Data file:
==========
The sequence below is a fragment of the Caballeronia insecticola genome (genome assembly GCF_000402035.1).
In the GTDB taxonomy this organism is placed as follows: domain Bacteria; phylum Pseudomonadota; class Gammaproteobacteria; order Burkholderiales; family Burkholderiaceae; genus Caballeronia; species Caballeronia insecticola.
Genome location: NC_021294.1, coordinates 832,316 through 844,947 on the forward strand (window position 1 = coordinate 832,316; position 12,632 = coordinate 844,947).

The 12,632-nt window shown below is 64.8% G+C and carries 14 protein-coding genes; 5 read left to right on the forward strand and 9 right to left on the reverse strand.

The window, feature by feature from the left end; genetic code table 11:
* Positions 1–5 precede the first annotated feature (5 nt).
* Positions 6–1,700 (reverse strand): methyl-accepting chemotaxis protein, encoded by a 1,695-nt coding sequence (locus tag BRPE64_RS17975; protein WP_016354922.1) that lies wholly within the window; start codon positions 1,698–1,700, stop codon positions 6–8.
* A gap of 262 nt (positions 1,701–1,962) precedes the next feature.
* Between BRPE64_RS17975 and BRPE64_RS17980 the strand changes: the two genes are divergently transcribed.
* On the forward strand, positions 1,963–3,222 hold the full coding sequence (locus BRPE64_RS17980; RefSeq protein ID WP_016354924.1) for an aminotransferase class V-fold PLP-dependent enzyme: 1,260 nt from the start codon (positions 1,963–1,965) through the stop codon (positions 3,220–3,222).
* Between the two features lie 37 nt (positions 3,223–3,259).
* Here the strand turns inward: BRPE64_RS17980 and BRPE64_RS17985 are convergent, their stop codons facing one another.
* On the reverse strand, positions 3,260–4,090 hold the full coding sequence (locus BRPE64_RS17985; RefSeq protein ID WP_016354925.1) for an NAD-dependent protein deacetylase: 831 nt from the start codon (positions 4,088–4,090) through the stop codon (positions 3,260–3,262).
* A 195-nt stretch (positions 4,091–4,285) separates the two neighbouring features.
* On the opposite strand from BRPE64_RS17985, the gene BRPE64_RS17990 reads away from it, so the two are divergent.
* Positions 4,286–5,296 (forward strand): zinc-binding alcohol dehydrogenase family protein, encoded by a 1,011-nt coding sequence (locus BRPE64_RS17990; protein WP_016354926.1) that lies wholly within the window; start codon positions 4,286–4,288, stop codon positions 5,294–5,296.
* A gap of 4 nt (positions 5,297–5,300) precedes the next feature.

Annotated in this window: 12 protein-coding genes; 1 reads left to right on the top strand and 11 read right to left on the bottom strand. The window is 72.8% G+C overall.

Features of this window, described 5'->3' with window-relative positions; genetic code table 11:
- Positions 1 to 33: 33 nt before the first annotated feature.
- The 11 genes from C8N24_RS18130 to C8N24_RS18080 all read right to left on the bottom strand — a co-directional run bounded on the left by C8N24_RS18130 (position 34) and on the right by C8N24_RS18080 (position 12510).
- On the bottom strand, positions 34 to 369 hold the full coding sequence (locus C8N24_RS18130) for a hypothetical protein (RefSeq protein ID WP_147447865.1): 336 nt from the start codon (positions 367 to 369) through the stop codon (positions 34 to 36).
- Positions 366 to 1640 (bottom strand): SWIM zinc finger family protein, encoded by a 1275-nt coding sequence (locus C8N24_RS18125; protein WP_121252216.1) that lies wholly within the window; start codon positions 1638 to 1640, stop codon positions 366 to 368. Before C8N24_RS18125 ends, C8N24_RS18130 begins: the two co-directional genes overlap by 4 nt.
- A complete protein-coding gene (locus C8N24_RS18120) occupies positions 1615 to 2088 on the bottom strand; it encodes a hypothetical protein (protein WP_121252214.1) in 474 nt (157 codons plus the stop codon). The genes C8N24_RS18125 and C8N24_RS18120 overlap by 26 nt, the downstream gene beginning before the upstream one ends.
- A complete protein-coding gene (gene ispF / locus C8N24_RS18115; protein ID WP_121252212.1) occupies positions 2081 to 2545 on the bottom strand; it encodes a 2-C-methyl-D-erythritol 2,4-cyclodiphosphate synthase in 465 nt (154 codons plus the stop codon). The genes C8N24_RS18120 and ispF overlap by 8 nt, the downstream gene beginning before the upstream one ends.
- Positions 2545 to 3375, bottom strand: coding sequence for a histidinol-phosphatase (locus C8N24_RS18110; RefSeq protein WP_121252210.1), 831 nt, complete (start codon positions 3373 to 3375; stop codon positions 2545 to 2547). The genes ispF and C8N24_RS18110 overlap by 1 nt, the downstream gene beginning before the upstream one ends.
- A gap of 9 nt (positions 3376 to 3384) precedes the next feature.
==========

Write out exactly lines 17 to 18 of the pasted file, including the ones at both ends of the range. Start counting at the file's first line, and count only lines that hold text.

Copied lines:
* A gap of 4 nt (positions 5,297–5,300) precedes the next feature.

Annotated in this window: 12 protein-coding genes; 1 reads left to right on the top strand and 11 read right to left on the bottom strand. The window is 72.8% G+C overall.